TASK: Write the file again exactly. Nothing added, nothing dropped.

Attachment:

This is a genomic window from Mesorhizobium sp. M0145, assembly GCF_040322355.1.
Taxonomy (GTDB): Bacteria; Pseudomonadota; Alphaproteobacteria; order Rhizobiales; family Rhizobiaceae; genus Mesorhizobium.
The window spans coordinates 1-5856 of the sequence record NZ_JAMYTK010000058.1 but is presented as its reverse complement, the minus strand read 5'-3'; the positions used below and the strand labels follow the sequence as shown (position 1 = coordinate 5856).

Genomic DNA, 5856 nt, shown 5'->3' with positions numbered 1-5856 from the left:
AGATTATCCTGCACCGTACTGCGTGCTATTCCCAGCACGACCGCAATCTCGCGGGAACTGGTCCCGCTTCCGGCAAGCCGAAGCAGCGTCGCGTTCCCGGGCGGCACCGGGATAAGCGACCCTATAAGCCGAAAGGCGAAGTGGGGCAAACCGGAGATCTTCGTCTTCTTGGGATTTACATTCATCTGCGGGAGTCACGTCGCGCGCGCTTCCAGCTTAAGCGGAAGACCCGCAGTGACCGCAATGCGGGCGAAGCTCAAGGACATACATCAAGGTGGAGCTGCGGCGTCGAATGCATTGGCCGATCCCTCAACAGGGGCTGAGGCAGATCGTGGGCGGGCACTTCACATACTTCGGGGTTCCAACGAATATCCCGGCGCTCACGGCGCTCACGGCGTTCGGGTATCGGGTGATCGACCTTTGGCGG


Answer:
This is a genomic window from Mesorhizobium sp. M0145, assembly GCF_040322355.1.
Taxonomy (GTDB): Bacteria; Pseudomonadota; Alphaproteobacteria; order Rhizobiales; family Rhizobiaceae; genus Mesorhizobium.
The window spans coordinates 1-5856 of the sequence record NZ_JAMYTK010000058.1 but is presented as its reverse complement, the minus strand read 5'-3'; the positions used below and the strand labels follow the sequence as shown (position 1 = coordinate 5856).

Genomic DNA, 5856 nt, shown 5'->3' with positions numbered 1-5856 from the left:
AGATTATCCTGCACCGTACTGCGTGCTATTCCCAGCACGACCGCAATCTCGCGGGAACTGGTCCCGCTTCCGGCAAGCCGAAGCAGCGTCGCGTTCCCGGGCGGCACCGGGATAAGCGACCCTATAAGCCGAAAGGCGAAGTGGGGCAAACCGGAGATCTTCGTCTTCTTGGGATTTACATTCATCTGCGGGAGTCACGTCGCGCGCGCTTCCAGCTTAAGCGGAAGACCCGCAGTGACCGCAATGCGGGCGAAGCTCAAGGACATACATCAAGGTGGAGCTGCGGCGTCGAATGCATTGGCCGATCCCTCAACAGGGGCTGAGGCAGATCGTGGGCGGGCACTTCACATACTTCGGGGTTCCAACGAATATCCCGGCGCTCACGGCGCTCACGGCGTTCGGGTATCGGGTGATCGACCTTTGGCGG